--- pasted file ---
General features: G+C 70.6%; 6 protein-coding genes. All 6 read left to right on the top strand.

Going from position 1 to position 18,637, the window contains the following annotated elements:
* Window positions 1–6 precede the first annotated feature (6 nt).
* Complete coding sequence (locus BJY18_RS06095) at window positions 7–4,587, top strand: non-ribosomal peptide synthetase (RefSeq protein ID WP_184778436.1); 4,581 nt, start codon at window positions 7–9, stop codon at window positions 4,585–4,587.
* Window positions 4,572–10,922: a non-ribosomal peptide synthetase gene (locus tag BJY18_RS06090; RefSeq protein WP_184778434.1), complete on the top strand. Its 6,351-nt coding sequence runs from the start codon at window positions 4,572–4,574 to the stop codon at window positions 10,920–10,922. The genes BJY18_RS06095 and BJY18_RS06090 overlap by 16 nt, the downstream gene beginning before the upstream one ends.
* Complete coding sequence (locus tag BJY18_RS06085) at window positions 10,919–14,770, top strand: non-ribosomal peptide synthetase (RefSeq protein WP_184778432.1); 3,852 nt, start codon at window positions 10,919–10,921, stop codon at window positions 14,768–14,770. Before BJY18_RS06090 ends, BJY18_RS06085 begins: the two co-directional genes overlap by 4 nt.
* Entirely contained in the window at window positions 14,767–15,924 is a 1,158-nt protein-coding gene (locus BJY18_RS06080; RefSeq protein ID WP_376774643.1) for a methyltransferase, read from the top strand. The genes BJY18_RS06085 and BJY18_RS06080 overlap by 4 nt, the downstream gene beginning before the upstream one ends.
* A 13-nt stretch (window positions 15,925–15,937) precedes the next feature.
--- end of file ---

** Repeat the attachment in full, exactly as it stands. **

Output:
General features: G+C 70.6%; 6 protein-coding genes. All 6 read left to right on the top strand.

Going from position 1 to position 18,637, the window contains the following annotated elements:
* Window positions 1–6 precede the first annotated feature (6 nt).
* Complete coding sequence (locus BJY18_RS06095) at window positions 7–4,587, top strand: non-ribosomal peptide synthetase (RefSeq protein ID WP_184778436.1); 4,581 nt, start codon at window positions 7–9, stop codon at window positions 4,585–4,587.
* Window positions 4,572–10,922: a non-ribosomal peptide synthetase gene (locus tag BJY18_RS06090; RefSeq protein WP_184778434.1), complete on the top strand. Its 6,351-nt coding sequence runs from the start codon at window positions 4,572–4,574 to the stop codon at window positions 10,920–10,922. The genes BJY18_RS06095 and BJY18_RS06090 overlap by 16 nt, the downstream gene beginning before the upstream one ends.
* Complete coding sequence (locus tag BJY18_RS06085) at window positions 10,919–14,770, top strand: non-ribosomal peptide synthetase (RefSeq protein WP_184778432.1); 3,852 nt, start codon at window positions 10,919–10,921, stop codon at window positions 14,768–14,770. Before BJY18_RS06090 ends, BJY18_RS06085 begins: the two co-directional genes overlap by 4 nt.
* Entirely contained in the window at window positions 14,767–15,924 is a 1,158-nt protein-coding gene (locus BJY18_RS06080; RefSeq protein ID WP_376774643.1) for a methyltransferase, read from the top strand. The genes BJY18_RS06085 and BJY18_RS06080 overlap by 4 nt, the downstream gene beginning before the upstream one ends.
* A 13-nt stretch (window positions 15,925–15,937) precedes the next feature.